Full Buck Moon gets a free ride from Earth tonight

Don’t miss the rising of July’s Full Buck Moon tonight. Credit: Bob King

If you’re a full moon watcher, tonight’s your night. The Full Buck Moon rises around sunset in the eastern sky and will light your path till tomorrow’s sunrise. Yesterday evening while finishing up mowing the lawn after sunset, I turned a corner and glimpsed a light in the distance. Since I wasn’t expecting it, I was pleasantly surprised to see it was the moon.

The name refers to the time when those little antler nubs first poke out of a male deer’s head. Other names for July’s full moon are Thunder Moon and Hay Moon. To see tonight’s moonrise, click HERE to find when it happens for your location. Be sure to pick the second moonrise time shown, not the “preceding day” time.

While you’re out moongazing tonight, you’ll notice how squished the moon appears near the horizon (left) compared to when it’s higher up. Earth’s atmosphere acts like a prism to refract or “lift” the bottom half of the moon into the top, giving it a flattened appearance. Credit: Bob King

Rising’s a funny thing. The full moon appears to lift itself from the horizon and gradually travel in an arc from east to west, setting around the same time the sun rises tomorrow morning.

Earth’s rotation carries the full moon up from the horizon along Lake Superior in Duluth, Minn. In this moonrise sequence a photo was taken about once every 2 minutes. Credit: Bob King

Of course, the moon’s really getting a free ride thanks to our rotating Earth. As the planet turns, your city and its moongazing inhabitants are gradually turned to face the moon at some time in the evening. The moment its shiny orange disk crests the horizon we pronounce it moonrise.

Meanwhile, the Earth keeps rotating until the moon is directly (more or less) above your city; it finally sets when you’ve rotated far enough for the curvature of the Earth to block the moon from view.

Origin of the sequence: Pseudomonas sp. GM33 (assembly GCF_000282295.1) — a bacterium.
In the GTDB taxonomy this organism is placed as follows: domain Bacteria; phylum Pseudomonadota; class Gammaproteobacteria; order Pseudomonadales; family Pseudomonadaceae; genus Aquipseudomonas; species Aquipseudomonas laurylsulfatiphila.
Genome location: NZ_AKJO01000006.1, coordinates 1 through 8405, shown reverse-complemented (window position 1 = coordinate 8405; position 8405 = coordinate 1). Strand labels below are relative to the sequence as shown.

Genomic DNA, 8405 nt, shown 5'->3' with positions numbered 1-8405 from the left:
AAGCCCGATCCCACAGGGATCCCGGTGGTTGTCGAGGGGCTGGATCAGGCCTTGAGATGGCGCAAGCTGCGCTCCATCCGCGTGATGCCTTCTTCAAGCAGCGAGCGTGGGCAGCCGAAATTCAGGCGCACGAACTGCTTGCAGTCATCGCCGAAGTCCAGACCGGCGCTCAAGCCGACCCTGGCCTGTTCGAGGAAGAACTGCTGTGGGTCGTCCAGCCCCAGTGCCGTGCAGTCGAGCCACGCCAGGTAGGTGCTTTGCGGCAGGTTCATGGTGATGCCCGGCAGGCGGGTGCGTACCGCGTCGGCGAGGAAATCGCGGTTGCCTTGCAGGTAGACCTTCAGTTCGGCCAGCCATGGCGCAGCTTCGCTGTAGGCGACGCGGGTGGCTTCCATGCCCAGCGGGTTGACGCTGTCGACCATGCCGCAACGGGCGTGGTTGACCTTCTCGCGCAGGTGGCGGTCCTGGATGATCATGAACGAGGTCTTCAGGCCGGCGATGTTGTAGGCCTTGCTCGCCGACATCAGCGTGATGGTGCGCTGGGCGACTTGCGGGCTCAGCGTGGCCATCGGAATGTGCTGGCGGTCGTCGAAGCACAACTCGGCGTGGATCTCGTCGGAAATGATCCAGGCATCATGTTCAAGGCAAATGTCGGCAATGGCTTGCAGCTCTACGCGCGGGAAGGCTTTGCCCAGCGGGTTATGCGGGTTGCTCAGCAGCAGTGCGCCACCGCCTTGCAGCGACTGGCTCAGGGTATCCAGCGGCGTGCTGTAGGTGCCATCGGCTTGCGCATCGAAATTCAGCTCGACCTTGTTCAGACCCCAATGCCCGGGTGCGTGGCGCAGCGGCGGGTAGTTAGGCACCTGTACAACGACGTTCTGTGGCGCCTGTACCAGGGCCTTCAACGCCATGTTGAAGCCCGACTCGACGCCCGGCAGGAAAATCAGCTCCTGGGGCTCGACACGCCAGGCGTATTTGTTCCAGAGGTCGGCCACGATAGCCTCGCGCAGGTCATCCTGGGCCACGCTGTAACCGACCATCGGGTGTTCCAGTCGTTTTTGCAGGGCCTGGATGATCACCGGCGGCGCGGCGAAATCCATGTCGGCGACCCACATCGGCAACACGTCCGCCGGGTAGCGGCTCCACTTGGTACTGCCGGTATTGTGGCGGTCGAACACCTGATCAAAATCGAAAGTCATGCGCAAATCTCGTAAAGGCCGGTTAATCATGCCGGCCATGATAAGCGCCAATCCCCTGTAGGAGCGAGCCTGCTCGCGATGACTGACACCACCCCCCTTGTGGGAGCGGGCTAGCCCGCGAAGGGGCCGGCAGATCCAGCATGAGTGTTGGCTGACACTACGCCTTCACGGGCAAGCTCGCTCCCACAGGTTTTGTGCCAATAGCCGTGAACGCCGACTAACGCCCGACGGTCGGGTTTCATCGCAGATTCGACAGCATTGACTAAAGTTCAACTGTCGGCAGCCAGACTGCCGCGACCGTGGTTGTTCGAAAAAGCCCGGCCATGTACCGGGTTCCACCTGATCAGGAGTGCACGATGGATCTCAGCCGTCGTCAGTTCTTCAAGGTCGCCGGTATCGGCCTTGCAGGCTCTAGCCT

But the moon’s a bit of a sneak with moves of its own, which it employs every night to counter Earth’s bully-like rotation. As you gaze at tonight’s moonrise, keep in mind that that big bright ball is fighting a losing battle.

The moon revolves around the Earth once every 27.3 days from west to east in the sky. That’s slow enough that you and I don’t usually notice, but every hour that passes, the moon moves its own diameter (1/2 degree) to the east traveling at an average speed of 2,300 mph (3,700 km/hr).

Sorry Charlie. That’s not fast enough to counter Earth’s much more rapid rotation, which as we saw earlier, moves the moon across the sky from east to west during the night.

As Earth’s rotation makes the moon (and stars, sun, etc.) move from east to west, the moon is quietly – and slowly – moving counter to that direction to the tune of its own diameter per hour. Credit: cseligman.com

So Earth wins this game of cosmic arm wrestling. But does it? All those 1/2 degree increments accumulate over the hours. By tomorrow night, they’ll amount to 12 degrees or more than a fist held at arm’s length against the sky. Since the moon will be a fist further east, another hour of Earth-rotation will be needed to carry it back up to the horizon. That’s why the moon rises about an hour later every night.

So in the end, our favorite satellite can celebrate at least minor victory, don’t you think?

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About astrobob

My name is Bob King and I work at the Duluth News Tribune in Duluth, Minn. as a photographer and photo editor. I'm also an amateur astronomer and have been keen on the sky since age 11. My modest credentials include membership in the American Association of Variable Star Observers (AAVSO) where I'm a regular contributor, International Meteorite Collectors Assn. and Arrowhead Astronomical Society. I also teach community education astronomy classes at our local planetarium.

4 thoughts on “Full Buck Moon gets a free ride from Earth tonight

  1. With the Moon moving rapidly north, that is what I love about Harvest Moon which rises only about 25 minutes later each night. I know that Harvest Moon is sometimes in October. But if Full Moon is around Sept. 19, whether it is or not I call it Harvest Moon. That is the Anniversary for my wife and I. This year, the Moon is Full or near Full on that date. And to boot, this year we have a close conjunction of Venus and Saturn. I have also been a Laurel and Hardy fan since 74. And I like Hardy’s singing of ”Shine on Harvest Moon”.

    • Hi Edward,
      I’m a Laurel and Hardy fan too. My favorite scene: when the two dance to the song “At the Ball” in front of the cowboys in “Way out West”

  2. The Buck moon is off by a month or two. I have a six pointer in my garden every night and he started nubbing in late may. How about a Velvet moon, referring to the velvet that covers the bucks antlers.

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